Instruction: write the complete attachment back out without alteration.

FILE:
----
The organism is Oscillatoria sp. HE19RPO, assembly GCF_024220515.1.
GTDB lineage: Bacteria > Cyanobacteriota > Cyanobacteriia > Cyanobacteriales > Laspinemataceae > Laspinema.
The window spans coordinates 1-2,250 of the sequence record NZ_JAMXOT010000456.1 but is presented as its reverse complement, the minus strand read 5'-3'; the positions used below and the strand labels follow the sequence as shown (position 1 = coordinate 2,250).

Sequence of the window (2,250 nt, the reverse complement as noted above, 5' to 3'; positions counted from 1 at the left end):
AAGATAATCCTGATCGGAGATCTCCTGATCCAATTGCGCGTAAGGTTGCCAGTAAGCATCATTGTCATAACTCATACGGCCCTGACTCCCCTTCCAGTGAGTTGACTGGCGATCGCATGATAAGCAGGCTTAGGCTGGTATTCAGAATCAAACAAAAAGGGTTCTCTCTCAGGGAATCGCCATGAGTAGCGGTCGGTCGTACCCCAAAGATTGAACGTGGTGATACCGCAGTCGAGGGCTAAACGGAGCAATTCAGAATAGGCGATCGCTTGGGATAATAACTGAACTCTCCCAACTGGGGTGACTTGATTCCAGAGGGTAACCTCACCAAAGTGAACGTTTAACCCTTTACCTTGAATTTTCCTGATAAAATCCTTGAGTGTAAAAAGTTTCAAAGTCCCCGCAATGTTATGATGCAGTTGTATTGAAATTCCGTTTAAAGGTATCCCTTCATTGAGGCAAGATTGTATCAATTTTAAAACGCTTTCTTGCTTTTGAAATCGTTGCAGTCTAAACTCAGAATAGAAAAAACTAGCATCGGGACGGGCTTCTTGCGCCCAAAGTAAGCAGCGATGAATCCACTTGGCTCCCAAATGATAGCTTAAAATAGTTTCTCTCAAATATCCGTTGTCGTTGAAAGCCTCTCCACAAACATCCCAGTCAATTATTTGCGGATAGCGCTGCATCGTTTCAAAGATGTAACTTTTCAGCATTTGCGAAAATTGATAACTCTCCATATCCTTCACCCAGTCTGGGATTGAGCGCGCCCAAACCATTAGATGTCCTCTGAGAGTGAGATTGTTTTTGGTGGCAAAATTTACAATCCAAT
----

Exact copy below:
The organism is Oscillatoria sp. HE19RPO, assembly GCF_024220515.1.
GTDB lineage: Bacteria > Cyanobacteriota > Cyanobacteriia > Cyanobacteriales > Laspinemataceae > Laspinema.
The window spans coordinates 1-2,250 of the sequence record NZ_JAMXOT010000456.1 but is presented as its reverse complement, the minus strand read 5'-3'; the positions used below and the strand labels follow the sequence as shown (position 1 = coordinate 2,250).

Sequence of the window (2,250 nt, the reverse complement as noted above, 5' to 3'; positions counted from 1 at the left end):
AAGATAATCCTGATCGGAGATCTCCTGATCCAATTGCGCGTAAGGTTGCCAGTAAGCATCATTGTCATAACTCATACGGCCCTGACTCCCCTTCCAGTGAGTTGACTGGCGATCGCATGATAAGCAGGCTTAGGCTGGTATTCAGAATCAAACAAAAAGGGTTCTCTCTCAGGGAATCGCCATGAGTAGCGGTCGGTCGTACCCCAAAGATTGAACGTGGTGATACCGCAGTCGAGGGCTAAACGGAGCAATTCAGAATAGGCGATCGCTTGGGATAATAACTGAACTCTCCCAACTGGGGTGACTTGATTCCAGAGGGTAACCTCACCAAAGTGAACGTTTAACCCTTTACCTTGAATTTTCCTGATAAAATCCTTGAGTGTAAAAAGTTTCAAAGTCCCCGCAATGTTATGATGCAGTTGTATTGAAATTCCGTTTAAAGGTATCCCTTCATTGAGGCAAGATTGTATCAATTTTAAAACGCTTTCTTGCTTTTGAAATCGTTGCAGTCTAAACTCAGAATAGAAAAAACTAGCATCGGGACGGGCTTCTTGCGCCCAAAGTAAGCAGCGATGAATCCACTTGGCTCCCAAATGATAGCTTAAAATAGTTTCTCTCAAATATCCGTTGTCGTTGAAAGCCTCTCCACAAACATCCCAGTCAATTATTTGCGGATAGCGCTGCATCGTTTCAAAGATGTAACTTTTCAGCATTTGCGAAAATTGATAACTCTCCATATCCTTCACCCAGTCTGGGATTGAGCGCGCCCAAACCATTAGATGTCCTCTGAGAGTGAGATTGTTTTTGGTGGCAAAATTTACAATCCAAT